Risk-based penetration testing requires additional services, such as risk consultancy, prior to the test taking place.  The technical findings themselves are presented identically to a compliance-based test.  The added value comes from the additional context which is provided in a risk-based approach.  The wider scope of a risk-based pen test can also expose findings which fall ‘in between’ the scopes of compliance-based tests.  

More novel and relevant pen test report

The report that is produced from a risk-based penetration test will be more novel and relevant to your organisation than a report that comes from compliance-based testing, inspiring a wider range of questions from its readership than can be expected from a compliance-based report.  If a risk is revealed to be less likely to occur than previously thought, this can lead to questions about whether that risk should subsequently be revalued.  Meanwhile, if the test reveals a risk is more likely, you may question how it can be mitigated.  This enables you to actively improve your security posture, rather than just ticking off vulnerabilities as you may do with a compliance-based pen test.

Business-Led Penetration Testing

This type of penetration testing is designed to address real-world concerns for organisations, allowing you to understand how easy or difficult it may be for those concerns to become a reality.  There may be concerns within your organisation that an attacker could access your sensitive data, e.g., what would happen if a user was phished or if ransomware was on the network, if you’re able to successfully mitigate incidents, etc. Business-led penetration testing can provide insight into these questions.  While a compliance-based test may come across as somewhat adversarial as you are presented with a list of things you’re doing wrong, a business-led test is much more collaborative as it is designed to guide you towards improving your security posture.

Highly flexible scope

Business-led pen testing has a highly flexible scope, and the scope of business-led testing scales almost infinitely.  The report that is produced from a business-led pen test will be direct and will respond to the questions and concerns you have outlined.  At a minimum, testers can contextualise their findings and tailor the way they report these findings to you.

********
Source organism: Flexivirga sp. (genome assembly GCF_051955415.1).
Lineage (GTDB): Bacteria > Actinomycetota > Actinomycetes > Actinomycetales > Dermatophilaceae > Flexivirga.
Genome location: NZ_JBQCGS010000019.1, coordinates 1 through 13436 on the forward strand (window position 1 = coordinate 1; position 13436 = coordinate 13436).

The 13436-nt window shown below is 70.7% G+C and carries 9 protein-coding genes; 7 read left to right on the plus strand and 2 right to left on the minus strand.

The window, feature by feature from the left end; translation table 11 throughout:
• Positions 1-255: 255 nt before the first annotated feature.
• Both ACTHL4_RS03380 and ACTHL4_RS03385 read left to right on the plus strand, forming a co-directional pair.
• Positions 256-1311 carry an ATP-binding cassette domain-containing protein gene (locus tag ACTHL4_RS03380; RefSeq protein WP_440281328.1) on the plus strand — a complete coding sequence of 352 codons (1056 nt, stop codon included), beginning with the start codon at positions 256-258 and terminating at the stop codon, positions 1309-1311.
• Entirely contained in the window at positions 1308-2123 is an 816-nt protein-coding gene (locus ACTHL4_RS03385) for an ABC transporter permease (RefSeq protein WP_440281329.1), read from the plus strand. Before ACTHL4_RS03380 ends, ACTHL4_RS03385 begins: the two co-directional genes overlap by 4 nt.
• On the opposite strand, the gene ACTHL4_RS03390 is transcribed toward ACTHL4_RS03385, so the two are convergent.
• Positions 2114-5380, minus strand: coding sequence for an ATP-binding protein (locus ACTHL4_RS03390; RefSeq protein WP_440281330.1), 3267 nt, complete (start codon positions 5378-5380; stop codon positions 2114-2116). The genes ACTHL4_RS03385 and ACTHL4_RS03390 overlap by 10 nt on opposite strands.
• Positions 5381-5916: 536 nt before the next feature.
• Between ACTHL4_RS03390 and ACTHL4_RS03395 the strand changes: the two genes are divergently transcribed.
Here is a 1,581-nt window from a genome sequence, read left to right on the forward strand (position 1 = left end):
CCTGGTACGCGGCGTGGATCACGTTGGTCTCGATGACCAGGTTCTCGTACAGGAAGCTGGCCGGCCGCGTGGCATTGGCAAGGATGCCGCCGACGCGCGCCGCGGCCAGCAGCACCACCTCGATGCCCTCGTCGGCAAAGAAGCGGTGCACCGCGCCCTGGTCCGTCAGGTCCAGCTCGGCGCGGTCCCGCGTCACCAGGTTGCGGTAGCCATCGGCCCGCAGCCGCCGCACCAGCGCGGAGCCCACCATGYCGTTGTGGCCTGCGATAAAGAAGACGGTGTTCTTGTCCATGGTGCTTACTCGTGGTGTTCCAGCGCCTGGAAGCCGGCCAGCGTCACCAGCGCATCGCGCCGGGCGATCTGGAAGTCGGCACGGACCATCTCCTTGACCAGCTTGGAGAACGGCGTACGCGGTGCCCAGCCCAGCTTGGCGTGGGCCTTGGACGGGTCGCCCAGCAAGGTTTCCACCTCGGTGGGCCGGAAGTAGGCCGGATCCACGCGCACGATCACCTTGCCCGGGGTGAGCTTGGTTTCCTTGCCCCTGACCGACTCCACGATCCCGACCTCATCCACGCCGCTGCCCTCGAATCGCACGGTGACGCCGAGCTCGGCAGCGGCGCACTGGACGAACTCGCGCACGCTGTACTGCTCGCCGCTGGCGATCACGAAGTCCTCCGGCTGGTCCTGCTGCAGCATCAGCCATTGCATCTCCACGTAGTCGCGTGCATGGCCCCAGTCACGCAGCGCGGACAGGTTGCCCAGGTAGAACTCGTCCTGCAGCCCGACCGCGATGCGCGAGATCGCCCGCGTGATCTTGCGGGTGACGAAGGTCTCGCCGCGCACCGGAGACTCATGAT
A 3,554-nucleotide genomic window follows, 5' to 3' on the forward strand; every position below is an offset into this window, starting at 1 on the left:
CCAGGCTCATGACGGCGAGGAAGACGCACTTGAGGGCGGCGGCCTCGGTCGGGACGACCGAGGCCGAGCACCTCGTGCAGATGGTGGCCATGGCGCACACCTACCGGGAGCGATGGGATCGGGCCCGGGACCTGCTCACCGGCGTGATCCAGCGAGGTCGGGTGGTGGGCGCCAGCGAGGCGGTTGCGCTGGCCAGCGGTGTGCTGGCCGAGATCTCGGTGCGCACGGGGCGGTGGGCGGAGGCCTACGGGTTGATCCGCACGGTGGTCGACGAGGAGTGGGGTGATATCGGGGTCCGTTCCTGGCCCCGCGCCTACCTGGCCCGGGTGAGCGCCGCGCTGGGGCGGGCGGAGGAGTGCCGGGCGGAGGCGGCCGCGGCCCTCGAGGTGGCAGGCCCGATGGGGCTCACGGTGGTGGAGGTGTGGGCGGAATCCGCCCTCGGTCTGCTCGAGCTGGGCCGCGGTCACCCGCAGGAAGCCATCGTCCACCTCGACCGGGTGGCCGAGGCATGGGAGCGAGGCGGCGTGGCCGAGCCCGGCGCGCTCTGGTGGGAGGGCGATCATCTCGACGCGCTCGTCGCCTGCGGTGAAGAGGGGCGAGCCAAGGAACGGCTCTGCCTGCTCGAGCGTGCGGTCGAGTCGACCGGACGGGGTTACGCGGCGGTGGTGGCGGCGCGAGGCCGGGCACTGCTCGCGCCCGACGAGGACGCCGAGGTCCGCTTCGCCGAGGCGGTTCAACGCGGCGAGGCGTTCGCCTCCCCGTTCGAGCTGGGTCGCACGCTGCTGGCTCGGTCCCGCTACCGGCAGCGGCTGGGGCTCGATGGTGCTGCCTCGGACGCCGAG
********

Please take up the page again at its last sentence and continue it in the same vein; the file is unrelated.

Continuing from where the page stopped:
Possible expansion of a compliance-based test

Although you may need to perform compliance-based pen testing to meet certain requirements, you can always expand the scope of this testing in response to the questions and concerns you have, adding a ‘real-world’ dimension to an otherwise very generic form of testing.  Doing so does not necessarily have to be more expensive – if there are parts of your pen test that can be automated (which there will be in most cases), your tester can maximise value by working efficiently wherever possible.

As the scope is determined by your organisational concerns, you will likely find the report much more interesting and valuable than you would a compliance-based pen test report.  Like the risk-based approach, you are likely to discover findings which have fallen between the cracks of the specific technologies that are in scope for a compliance-based test.  The effort that has gone into defining the scope by your specific organisational concerns is also more likely to inspire buy-in to the outcomes detailed in the report, and positive action in response to the vulnerabilities identified.

Benefits and Limitations of Different Pen Testing Approaches

Compliance-based penetration testing

The scope of compliance-based pen testing is very easy to determine, as it will usually be very similar if not identical to the scope from your previous test.  This type of testing is also the most cost-effective approach, and the report will naturally meet your organisation’s compliance requirements.  The outcomes are generally predictable, and it is unlikely that they will spark major outcry among senior management if a major vulnerability is identified.

However, some of these advantages can also be interpreted as disadvantages, depending on your perspective.  As the scope is so easy to define and doesn’t require input from a range of individuals, it is unlikely to inspire significant interest or emotional investment from your organisation.  Meanwhile, the predictability of compliance-based reports can lead to complacency and incremental security improvements which are unlikely to provide the impetus necessary for tangible improvement of your security posture.